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Showing page 1 of 8 (76 total posts)
  • Deconstructing Describing

    Let’s start with a virtual field trip to the zoo to watch the hippos eating watermelon, using multimedia. With YouTube, we can bring entertaining videos of zoo animals to therapy sessions. The hippos, with their mouths wide open awaiting a large, whole watermelon, give us a way to build our describing skills.We can start with a basic noun phrase ...
    Posted to Speech in the Schools (Weblog) on May 24, 2016
  • Graduate School Applications

    Do you know anyone applying to graduate school? Here are some tips to share:Writer’s block: Fight the freeze by starting in the middle of the essay. Sometimes we discover introductions through conclusions. Return to the opening lines only after you’ve reached the end.Answer simple questions: Unsure what to say? Start with everyday, plain language. ...
    Posted to Speech in the Schools (Weblog) on November 16, 2015
  • Search That Fact

    Imagine a contemporary trivia game show with teenage contestants pitted against each other to see who can find information the quickest. The host asks a series of factual questions across content areas (history, literature, science, music, etc.). Contestants type key words on their cell phones, which appear on large monitors placed above their ...
    Posted to Speech in the Schools (Weblog) on September 14, 2015
  • Window into Stuttering

    As clinicians, many of us do not have a societally recognized form of disability. We have the privilege of able-ness. Our work ensures daily contact with individuals who may be identified by society and/or may self-identify as individuals with a disability.  Even though providing therapeutic services is our calling, we are still only able ...
    Posted to Speech in the Schools (Weblog) on June 25, 2015
  • White/Gold vs. Blue/Black Dress

    Millions of people on social media and later mainstream media recently viewed a photo of a particular dress that stirred a national debate. Due to the background lighting and photographic exposure, people saw the two colors of the dress differently. For all of us who debated the colors of that dress (blue/black or white/gold), we had a ...
    Posted to Speech in the Schools (Weblog) on March 4, 2015
  • Emotional Intensity in Adolescence: Teaching Nuance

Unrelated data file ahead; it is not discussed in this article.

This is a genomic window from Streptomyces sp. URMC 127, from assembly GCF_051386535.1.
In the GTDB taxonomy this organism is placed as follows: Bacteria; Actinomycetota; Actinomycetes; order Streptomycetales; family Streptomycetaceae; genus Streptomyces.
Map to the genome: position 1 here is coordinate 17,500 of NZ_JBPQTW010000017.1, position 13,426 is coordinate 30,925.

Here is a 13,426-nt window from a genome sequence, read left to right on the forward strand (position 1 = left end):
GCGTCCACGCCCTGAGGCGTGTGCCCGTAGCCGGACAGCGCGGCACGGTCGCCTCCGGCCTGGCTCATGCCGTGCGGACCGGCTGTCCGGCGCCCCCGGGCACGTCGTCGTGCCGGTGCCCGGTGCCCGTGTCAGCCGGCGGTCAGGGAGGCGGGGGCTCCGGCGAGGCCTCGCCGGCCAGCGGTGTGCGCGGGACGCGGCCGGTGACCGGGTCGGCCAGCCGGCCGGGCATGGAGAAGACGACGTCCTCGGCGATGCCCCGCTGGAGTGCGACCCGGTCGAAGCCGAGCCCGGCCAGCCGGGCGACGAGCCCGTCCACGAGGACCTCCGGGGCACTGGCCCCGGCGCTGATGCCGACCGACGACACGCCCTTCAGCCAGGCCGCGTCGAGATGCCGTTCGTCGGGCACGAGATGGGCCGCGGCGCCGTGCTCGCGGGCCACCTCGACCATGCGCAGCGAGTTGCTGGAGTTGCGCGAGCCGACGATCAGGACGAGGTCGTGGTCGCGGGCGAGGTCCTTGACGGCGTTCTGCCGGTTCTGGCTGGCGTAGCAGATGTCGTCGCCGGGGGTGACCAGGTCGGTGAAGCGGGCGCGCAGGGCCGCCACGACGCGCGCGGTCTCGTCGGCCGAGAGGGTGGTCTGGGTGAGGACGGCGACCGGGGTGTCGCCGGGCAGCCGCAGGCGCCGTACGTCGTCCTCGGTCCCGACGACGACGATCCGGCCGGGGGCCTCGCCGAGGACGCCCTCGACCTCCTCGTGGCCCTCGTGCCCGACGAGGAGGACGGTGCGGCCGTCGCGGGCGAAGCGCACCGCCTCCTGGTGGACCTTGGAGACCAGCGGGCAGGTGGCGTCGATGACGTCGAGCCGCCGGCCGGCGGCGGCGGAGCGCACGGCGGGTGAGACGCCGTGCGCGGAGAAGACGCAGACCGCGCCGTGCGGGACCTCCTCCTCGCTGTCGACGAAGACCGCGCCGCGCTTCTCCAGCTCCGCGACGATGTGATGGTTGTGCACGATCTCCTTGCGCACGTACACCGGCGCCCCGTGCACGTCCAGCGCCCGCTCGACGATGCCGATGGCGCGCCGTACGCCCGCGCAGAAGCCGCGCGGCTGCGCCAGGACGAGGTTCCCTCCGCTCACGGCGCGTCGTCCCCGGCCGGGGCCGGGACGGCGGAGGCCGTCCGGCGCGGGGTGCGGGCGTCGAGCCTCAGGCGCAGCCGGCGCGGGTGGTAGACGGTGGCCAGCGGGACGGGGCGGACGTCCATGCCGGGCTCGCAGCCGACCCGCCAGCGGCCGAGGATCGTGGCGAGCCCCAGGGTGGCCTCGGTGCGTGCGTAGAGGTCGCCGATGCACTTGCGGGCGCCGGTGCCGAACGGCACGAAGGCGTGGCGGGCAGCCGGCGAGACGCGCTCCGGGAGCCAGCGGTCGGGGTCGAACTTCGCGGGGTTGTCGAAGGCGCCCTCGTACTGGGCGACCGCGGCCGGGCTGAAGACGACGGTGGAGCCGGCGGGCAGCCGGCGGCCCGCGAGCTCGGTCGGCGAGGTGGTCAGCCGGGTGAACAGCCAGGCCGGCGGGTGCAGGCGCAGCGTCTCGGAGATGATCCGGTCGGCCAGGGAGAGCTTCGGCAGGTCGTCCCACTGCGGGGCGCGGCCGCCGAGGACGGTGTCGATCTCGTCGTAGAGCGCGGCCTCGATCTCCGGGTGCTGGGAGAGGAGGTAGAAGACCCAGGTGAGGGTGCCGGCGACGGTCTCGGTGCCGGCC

Semantic gradient is the fancy term for ranking concepts along degrees of intensity -- making nuanced measurements of meaning. We use gradients in everyday casual speech. When someone asks you how you're doing, you might use gradations of neutrality, e.g., ''so-so,'' ''okay,'' ''not bad,'' ''fine,'' ''alright,'' or ''pretty good.'' Reading ...
    Posted to Speech in the Schools (Weblog) on December 15, 2014
  • Get your Year off to a Great Start

    I am such a school SLP nerd. I love going back to school and seeing all the fresh faces!  It's always so motivating to try to make each year a great one! How can you get your year off to a good start as a school based SLP? Here are some suggestions! 1) Get your scheduling done and start seeing kids ASAP! It can be very difficult to ...
    Posted to Speech in the Schools (Weblog) on August 21, 2014
  • Two New Games!

    Last week I splurged and bought two new games to use in speech. I have been working hard at using curriculum materials and common core targets, but sometimes you just have to have a game!  I found two that were popular all week! The first, ''Where's Waldo, Join the Search'' consists of six Where's Waldo scenes, with a spinner, and cards ...
    Posted to Speech in the Schools (Weblog) on March 17, 2014
  • Keeping It Simple

    In today's blog about using games in school-based speech therapy, I want to talk about some quick, easy and fun games that work with students working on any targeted speech-language skills. The games I've discussed so far have all been ones that are the therapy activity for the day. However, sometimes you just want a down and dirty reinforcer ...
    Posted to Speech in the Schools (Weblog) on October 9, 2013
  • Talk About it Objects: An APP that will make you APPY!

    As I finally hammered out the final changes to my schedule, figured out who the teachers and my students are at my new school, I've broken out the IPAD and revisited some of my favorite apps. One APP I just LOVE is  ''Talk About It: Objects'' by Hamaguchi Apps. This is a well-organized app in which children are presented with one of 50 ...
    Posted to Speech in the Schools (Weblog) on September 30, 2013
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